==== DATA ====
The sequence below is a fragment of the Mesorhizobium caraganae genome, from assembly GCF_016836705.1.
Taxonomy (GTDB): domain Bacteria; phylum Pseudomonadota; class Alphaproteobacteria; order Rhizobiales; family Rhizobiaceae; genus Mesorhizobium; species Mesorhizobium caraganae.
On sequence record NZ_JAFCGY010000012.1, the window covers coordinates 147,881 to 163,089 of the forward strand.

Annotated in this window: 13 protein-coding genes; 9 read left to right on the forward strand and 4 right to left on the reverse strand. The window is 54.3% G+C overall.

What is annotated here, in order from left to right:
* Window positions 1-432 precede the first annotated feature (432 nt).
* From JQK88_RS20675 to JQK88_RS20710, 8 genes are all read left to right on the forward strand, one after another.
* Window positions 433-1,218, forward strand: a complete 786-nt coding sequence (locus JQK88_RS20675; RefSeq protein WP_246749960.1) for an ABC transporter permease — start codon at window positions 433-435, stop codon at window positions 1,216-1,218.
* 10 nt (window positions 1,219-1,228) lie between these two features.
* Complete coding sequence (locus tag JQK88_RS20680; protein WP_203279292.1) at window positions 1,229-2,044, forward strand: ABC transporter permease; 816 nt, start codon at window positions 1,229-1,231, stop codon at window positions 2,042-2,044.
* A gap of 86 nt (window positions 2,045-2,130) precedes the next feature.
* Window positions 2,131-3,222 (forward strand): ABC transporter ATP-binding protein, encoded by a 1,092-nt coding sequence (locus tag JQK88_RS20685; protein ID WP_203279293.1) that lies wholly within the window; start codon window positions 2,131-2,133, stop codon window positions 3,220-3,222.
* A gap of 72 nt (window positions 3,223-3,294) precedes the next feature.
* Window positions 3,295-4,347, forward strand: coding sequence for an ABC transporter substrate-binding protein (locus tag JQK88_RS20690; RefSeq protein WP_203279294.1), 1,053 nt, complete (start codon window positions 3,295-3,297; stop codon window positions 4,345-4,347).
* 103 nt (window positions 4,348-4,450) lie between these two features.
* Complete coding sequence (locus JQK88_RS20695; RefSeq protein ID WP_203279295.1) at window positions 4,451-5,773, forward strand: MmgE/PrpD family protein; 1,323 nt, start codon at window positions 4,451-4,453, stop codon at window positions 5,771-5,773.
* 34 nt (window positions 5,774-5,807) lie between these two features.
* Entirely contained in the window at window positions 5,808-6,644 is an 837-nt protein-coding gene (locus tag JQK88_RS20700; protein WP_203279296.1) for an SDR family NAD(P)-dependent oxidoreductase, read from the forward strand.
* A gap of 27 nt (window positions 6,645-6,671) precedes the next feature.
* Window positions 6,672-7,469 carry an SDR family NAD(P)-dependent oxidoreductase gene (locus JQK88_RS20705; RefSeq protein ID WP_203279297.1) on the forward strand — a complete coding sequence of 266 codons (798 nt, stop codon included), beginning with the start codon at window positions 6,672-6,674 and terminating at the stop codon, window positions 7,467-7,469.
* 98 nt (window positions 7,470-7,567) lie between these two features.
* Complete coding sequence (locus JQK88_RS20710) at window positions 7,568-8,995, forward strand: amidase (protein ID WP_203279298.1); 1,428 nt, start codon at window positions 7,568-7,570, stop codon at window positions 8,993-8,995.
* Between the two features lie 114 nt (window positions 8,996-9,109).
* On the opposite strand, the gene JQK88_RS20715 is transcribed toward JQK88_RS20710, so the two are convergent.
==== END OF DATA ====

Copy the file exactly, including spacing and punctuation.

The sequence below is a fragment of the Mesorhizobium caraganae genome, from assembly GCF_016836705.1.
Taxonomy (GTDB): domain Bacteria; phylum Pseudomonadota; class Alphaproteobacteria; order Rhizobiales; family Rhizobiaceae; genus Mesorhizobium; species Mesorhizobium caraganae.
On sequence record NZ_JAFCGY010000012.1, the window covers coordinates 147,881 to 163,089 of the forward strand.

Annotated in this window: 13 protein-coding genes; 9 read left to right on the forward strand and 4 right to left on the reverse strand. The window is 54.3% G+C overall.

What is annotated here, in order from left to right:
* Window positions 1-432 precede the first annotated feature (432 nt).
* From JQK88_RS20675 to JQK88_RS20710, 8 genes are all read left to right on the forward strand, one after another.
* Window positions 433-1,218, forward strand: a complete 786-nt coding sequence (locus JQK88_RS20675; RefSeq protein WP_246749960.1) for an ABC transporter permease — start codon at window positions 433-435, stop codon at window positions 1,216-1,218.
* 10 nt (window positions 1,219-1,228) lie between these two features.
* Complete coding sequence (locus tag JQK88_RS20680; protein WP_203279292.1) at window positions 1,229-2,044, forward strand: ABC transporter permease; 816 nt, start codon at window positions 1,229-1,231, stop codon at window positions 2,042-2,044.
* A gap of 86 nt (window positions 2,045-2,130) precedes the next feature.
* Window positions 2,131-3,222 (forward strand): ABC transporter ATP-binding protein, encoded by a 1,092-nt coding sequence (locus tag JQK88_RS20685; protein ID WP_203279293.1) that lies wholly within the window; start codon window positions 2,131-2,133, stop codon window positions 3,220-3,222.
* A gap of 72 nt (window positions 3,223-3,294) precedes the next feature.
* Window positions 3,295-4,347, forward strand: coding sequence for an ABC transporter substrate-binding protein (locus tag JQK88_RS20690; RefSeq protein WP_203279294.1), 1,053 nt, complete (start codon window positions 3,295-3,297; stop codon window positions 4,345-4,347).
* 103 nt (window positions 4,348-4,450) lie between these two features.
* Complete coding sequence (locus JQK88_RS20695; RefSeq protein ID WP_203279295.1) at window positions 4,451-5,773, forward strand: MmgE/PrpD family protein; 1,323 nt, start codon at window positions 4,451-4,453, stop codon at window positions 5,771-5,773.
* 34 nt (window positions 5,774-5,807) lie between these two features.
* Entirely contained in the window at window positions 5,808-6,644 is an 837-nt protein-coding gene (locus tag JQK88_RS20700; protein WP_203279296.1) for an SDR family NAD(P)-dependent oxidoreductase, read from the forward strand.
* A gap of 27 nt (window positions 6,645-6,671) precedes the next feature.
* Window positions 6,672-7,469 carry an SDR family NAD(P)-dependent oxidoreductase gene (locus JQK88_RS20705; RefSeq protein ID WP_203279297.1) on the forward strand — a complete coding sequence of 266 codons (798 nt, stop codon included), beginning with the start codon at window positions 6,672-6,674 and terminating at the stop codon, window positions 7,467-7,469.
* 98 nt (window positions 7,470-7,567) lie between these two features.
* Complete coding sequence (locus JQK88_RS20710) at window positions 7,568-8,995, forward strand: amidase (protein ID WP_203279298.1); 1,428 nt, start codon at window positions 7,568-7,570, stop codon at window positions 8,993-8,995.
* Between the two features lie 114 nt (window positions 8,996-9,109).
* On the opposite strand, the gene JQK88_RS20715 is transcribed toward JQK88_RS20710, so the two are convergent.